Berg on designing the future of the magazine
Bonnier are a 200 year old family-owned Scandinavian publishing company with a significant portfolio of US magazines. Around the end of 2009 they realised that magazines were evolving. Bonnier believed that there would probably be a couple of dozen tablets out over the next two years (by the end of 2011), and that would mean that way people consumed magazines could radically change. They came to us to help them understand what the future of magazines looked like.
A magazine can now be written by four people working remotely, from any location. So our design had to take into account business realities as well. We did a lot of design work to understand the business, the potential of the technology, customer insights and beautiful design – you need a team to bring that together and communicate it well.
Apple saw our video and invited Bonnier to a media event in January 2010 which happened to be the announcement of the iPad.
We tested a new concept, called Mag+, by making a film (see below) that demonstrated how people might interact with magazines on tablets in the future. This video was actually only intended for internal use initially, but then Bonnier decided to release it publicly. That was a good idea - it positioned them as a forward-looking company, while allowing them to gauge responses to the the concept. It also stimulated a larger conversation about the future of magazines.
As a consequence of making the video public, Apple saw it and invited Bonnier to a media event in January 2010 which happened to be the announcement of the iPad. Bonnier called us again and told us about it. Up until that point nobody believed there would be a full-screen, multi-touch, full-colour tablet out imminently – but in fact it would be out in sixty days. At that point, my team rapidly switched from design-as-strategy to design-as-activity.
We ended up writing an app which could hold lots of magazines on the one platform, so Bonnier could start porting their magazines to it. We spent the summer scaling it up and then doing handover material to move it from R&D to product.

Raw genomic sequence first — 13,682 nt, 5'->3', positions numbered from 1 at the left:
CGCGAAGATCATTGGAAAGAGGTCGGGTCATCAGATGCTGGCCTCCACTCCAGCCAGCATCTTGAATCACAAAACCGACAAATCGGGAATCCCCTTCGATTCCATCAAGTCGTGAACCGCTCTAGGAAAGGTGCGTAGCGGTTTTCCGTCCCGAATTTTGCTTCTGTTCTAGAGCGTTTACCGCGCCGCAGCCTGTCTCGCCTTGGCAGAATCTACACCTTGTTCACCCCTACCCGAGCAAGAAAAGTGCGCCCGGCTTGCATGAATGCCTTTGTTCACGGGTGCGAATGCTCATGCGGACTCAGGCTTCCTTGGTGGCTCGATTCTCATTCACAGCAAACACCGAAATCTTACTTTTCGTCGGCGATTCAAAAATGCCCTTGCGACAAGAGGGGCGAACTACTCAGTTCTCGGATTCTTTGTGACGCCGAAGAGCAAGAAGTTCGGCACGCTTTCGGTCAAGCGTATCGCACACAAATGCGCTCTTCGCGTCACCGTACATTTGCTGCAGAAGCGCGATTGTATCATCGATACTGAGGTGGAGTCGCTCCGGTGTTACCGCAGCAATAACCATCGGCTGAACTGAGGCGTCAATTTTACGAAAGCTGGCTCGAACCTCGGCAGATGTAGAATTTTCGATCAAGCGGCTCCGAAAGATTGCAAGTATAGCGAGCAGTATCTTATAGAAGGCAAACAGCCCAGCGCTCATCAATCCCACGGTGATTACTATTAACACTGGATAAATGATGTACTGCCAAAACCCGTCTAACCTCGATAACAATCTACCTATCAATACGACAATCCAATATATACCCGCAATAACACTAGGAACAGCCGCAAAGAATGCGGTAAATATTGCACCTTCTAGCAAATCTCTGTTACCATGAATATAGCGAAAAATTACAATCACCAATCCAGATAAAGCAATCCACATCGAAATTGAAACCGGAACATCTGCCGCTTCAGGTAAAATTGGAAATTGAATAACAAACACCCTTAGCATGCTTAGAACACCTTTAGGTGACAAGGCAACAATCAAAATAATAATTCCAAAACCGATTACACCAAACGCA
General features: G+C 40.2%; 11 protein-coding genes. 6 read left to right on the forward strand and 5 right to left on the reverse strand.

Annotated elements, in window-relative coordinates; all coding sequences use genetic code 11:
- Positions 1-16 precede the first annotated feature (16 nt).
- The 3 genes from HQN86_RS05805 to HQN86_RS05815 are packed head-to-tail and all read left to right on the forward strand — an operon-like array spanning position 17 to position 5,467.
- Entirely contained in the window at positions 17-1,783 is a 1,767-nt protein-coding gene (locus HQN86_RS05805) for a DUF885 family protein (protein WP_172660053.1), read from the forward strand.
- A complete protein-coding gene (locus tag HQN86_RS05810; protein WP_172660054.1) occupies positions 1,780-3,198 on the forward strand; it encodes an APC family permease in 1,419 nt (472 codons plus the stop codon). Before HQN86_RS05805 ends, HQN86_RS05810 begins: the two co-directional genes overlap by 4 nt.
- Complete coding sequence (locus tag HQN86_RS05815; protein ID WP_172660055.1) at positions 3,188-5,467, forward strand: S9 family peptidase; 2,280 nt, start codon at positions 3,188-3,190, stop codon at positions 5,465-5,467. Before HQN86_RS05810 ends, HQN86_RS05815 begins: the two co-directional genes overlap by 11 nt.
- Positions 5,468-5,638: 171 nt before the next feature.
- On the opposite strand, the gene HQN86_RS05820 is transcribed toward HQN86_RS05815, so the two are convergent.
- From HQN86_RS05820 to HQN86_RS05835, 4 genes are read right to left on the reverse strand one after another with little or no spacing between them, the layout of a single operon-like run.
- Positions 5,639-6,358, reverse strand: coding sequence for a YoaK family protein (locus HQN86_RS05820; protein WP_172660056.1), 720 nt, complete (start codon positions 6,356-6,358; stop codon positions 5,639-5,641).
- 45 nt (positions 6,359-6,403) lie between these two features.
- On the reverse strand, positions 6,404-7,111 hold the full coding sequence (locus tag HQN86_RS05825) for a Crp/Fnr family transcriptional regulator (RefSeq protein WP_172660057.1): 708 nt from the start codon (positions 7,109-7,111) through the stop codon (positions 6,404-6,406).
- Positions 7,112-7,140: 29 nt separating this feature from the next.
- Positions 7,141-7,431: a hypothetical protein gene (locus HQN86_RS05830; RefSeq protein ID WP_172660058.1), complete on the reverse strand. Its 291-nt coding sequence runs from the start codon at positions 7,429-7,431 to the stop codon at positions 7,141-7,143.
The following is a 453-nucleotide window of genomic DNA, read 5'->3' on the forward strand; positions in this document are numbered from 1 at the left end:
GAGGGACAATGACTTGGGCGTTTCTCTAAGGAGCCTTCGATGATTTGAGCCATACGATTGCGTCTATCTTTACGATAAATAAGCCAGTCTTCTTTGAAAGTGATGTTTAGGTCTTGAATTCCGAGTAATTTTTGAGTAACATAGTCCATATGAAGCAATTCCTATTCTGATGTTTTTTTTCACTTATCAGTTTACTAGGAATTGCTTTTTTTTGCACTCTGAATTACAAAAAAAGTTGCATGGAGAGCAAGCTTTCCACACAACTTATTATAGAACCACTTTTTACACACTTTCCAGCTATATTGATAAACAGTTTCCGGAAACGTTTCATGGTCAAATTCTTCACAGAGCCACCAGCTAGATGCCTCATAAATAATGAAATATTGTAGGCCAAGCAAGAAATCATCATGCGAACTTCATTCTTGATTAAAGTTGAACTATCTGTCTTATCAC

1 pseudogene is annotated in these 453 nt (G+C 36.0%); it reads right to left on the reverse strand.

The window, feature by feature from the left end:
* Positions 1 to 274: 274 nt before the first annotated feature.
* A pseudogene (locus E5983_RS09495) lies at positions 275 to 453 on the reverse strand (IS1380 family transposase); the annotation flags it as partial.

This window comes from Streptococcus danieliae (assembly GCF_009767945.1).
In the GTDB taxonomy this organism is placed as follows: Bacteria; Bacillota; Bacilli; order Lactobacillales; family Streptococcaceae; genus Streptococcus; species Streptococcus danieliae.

Bonnier took it on, added a few of its own magazines to the platform, opened up the APIs and it became its own thing. To date there are over 1000 magazine apps using the technology.
In this video Berg's Jack Schultze explains how their app was used by Popular Science magazine to launch their iPad edition.
There's a number of factors that made our collaboration with Bonnier such a success, but a key factor has to be our relationship with Sara Ohrvall, Bonnier's Director of Global R&D. Sara is astounding, a really forward-looking executive. One of the wonderful things that Sara did was to act as an advocate or ambassador for our work– and kind of become a shield within the organisation. So while we were doing our work with our very small team through those early workshops, she and her team were sheltering the process from a very large organisation. It was critical to have someone at a senior level who understood the current business, and who could also visualise an alternative future.
When you’re looking at the threat that digital poses to traditional business, and neither the scale of that threat - nor the scale of the opportunity – are apparent, you need ways to figure that kind of stuff out. Without having someone senior enough to understand the business strategy and how to affect it, you’re not going to get good answers – that’s the lesson I take from Bonnier.
Matt Webb is Principal and CEO of design consultancy, Berg.
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